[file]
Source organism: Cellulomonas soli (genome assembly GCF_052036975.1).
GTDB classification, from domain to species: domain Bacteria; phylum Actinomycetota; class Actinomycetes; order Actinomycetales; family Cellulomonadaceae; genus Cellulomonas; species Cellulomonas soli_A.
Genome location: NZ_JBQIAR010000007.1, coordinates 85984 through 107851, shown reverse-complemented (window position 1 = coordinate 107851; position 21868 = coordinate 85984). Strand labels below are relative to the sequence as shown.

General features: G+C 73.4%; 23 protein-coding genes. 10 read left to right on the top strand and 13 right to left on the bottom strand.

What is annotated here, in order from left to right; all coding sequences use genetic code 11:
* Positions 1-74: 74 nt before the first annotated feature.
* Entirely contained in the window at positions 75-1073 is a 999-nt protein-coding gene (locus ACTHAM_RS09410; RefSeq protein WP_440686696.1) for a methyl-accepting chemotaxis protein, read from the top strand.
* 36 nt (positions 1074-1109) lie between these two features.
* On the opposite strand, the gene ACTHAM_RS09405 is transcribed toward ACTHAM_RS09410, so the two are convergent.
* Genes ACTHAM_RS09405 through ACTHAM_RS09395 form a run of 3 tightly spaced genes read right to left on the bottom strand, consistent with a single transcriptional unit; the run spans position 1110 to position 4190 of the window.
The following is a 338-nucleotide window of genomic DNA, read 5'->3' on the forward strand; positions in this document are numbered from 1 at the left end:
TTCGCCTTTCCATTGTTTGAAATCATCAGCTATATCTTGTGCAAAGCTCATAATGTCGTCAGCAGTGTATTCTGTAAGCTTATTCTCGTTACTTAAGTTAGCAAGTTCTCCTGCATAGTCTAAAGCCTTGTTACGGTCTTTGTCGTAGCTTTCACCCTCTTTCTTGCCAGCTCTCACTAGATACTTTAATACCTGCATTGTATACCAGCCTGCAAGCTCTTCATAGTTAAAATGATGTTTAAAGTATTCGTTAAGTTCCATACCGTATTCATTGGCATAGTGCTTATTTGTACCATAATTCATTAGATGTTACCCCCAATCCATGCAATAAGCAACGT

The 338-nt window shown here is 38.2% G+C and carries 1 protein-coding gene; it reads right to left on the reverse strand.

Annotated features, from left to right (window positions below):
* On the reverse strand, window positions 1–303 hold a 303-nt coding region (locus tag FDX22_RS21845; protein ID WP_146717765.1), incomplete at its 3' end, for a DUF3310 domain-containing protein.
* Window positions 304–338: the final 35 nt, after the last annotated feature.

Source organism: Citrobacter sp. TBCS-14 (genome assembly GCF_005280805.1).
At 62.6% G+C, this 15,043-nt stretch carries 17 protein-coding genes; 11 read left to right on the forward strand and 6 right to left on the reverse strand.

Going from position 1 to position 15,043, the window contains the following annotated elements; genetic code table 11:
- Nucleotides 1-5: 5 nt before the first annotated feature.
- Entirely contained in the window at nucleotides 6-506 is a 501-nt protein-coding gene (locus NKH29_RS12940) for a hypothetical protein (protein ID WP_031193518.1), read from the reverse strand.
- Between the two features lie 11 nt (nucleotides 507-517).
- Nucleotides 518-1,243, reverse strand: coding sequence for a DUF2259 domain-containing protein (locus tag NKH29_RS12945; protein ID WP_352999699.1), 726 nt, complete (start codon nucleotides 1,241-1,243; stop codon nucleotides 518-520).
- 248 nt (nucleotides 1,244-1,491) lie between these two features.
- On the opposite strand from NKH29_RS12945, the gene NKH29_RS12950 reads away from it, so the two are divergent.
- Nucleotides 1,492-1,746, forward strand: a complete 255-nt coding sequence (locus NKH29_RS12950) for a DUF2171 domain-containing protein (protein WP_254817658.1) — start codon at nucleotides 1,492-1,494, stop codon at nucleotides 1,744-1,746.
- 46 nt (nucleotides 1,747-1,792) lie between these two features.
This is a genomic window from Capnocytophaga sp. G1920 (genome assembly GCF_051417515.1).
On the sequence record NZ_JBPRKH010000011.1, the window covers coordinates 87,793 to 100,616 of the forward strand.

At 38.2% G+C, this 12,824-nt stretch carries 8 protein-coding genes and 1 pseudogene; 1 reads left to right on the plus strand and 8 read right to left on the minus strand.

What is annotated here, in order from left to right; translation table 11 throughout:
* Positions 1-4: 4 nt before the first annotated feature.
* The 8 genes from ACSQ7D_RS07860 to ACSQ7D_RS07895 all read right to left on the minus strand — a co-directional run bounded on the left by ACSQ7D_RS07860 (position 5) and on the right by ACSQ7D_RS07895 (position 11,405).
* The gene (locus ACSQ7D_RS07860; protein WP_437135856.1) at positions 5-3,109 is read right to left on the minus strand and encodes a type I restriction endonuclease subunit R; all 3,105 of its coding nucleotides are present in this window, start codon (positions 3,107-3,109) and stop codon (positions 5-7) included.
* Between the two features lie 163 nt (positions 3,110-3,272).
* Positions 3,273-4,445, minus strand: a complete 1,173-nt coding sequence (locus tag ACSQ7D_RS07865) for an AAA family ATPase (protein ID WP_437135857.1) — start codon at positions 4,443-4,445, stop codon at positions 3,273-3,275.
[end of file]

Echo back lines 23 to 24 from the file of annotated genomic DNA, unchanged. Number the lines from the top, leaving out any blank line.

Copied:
- Nucleotides 518-1,243, reverse strand: coding sequence for a DUF2259 domain-containing protein (locus tag NKH29_RS12945; protein ID WP_352999699.1), 726 nt, complete (start codon nucleotides 1,241-1,243; stop codon nucleotides 518-520).
- 248 nt (nucleotides 1,244-1,491) lie between these two features.